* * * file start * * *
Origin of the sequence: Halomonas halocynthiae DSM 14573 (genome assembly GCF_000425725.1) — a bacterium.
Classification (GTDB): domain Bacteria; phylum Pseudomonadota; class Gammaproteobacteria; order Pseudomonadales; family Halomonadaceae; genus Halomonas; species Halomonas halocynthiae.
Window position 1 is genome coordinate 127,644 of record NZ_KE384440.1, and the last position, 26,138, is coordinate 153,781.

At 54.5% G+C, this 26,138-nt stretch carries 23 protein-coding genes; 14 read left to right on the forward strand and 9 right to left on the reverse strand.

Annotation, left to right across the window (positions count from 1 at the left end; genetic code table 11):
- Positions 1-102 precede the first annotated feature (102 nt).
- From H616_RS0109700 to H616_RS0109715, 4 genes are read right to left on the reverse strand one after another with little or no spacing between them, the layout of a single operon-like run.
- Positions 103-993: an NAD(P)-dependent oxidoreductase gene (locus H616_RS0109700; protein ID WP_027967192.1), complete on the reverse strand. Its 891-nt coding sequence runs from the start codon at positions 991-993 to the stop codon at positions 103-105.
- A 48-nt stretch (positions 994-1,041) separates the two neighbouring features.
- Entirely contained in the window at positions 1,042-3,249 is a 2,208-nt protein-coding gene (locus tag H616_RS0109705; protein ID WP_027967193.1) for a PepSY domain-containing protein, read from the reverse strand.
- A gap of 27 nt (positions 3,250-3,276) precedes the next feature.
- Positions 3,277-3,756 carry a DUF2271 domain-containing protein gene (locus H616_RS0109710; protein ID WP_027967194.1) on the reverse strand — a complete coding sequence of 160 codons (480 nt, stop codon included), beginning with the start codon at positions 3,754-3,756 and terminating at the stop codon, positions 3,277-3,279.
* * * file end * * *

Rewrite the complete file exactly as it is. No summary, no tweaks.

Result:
Origin of the sequence: Halomonas halocynthiae DSM 14573 (genome assembly GCF_000425725.1) — a bacterium.
Classification (GTDB): domain Bacteria; phylum Pseudomonadota; class Gammaproteobacteria; order Pseudomonadales; family Halomonadaceae; genus Halomonas; species Halomonas halocynthiae.
Window position 1 is genome coordinate 127,644 of record NZ_KE384440.1, and the last position, 26,138, is coordinate 153,781.

At 54.5% G+C, this 26,138-nt stretch carries 23 protein-coding genes; 14 read left to right on the forward strand and 9 right to left on the reverse strand.

Annotation, left to right across the window (positions count from 1 at the left end; genetic code table 11):
- Positions 1-102 precede the first annotated feature (102 nt).
- From H616_RS0109700 to H616_RS0109715, 4 genes are read right to left on the reverse strand one after another with little or no spacing between them, the layout of a single operon-like run.
- Positions 103-993: an NAD(P)-dependent oxidoreductase gene (locus H616_RS0109700; protein ID WP_027967192.1), complete on the reverse strand. Its 891-nt coding sequence runs from the start codon at positions 991-993 to the stop codon at positions 103-105.
- A 48-nt stretch (positions 994-1,041) separates the two neighbouring features.
- Entirely contained in the window at positions 1,042-3,249 is a 2,208-nt protein-coding gene (locus tag H616_RS0109705; protein ID WP_027967193.1) for a PepSY domain-containing protein, read from the reverse strand.
- A gap of 27 nt (positions 3,250-3,276) precedes the next feature.
- Positions 3,277-3,756 carry a DUF2271 domain-containing protein gene (locus H616_RS0109710; protein ID WP_027967194.1) on the reverse strand — a complete coding sequence of 160 codons (480 nt, stop codon included), beginning with the start codon at positions 3,754-3,756 and terminating at the stop codon, positions 3,277-3,279.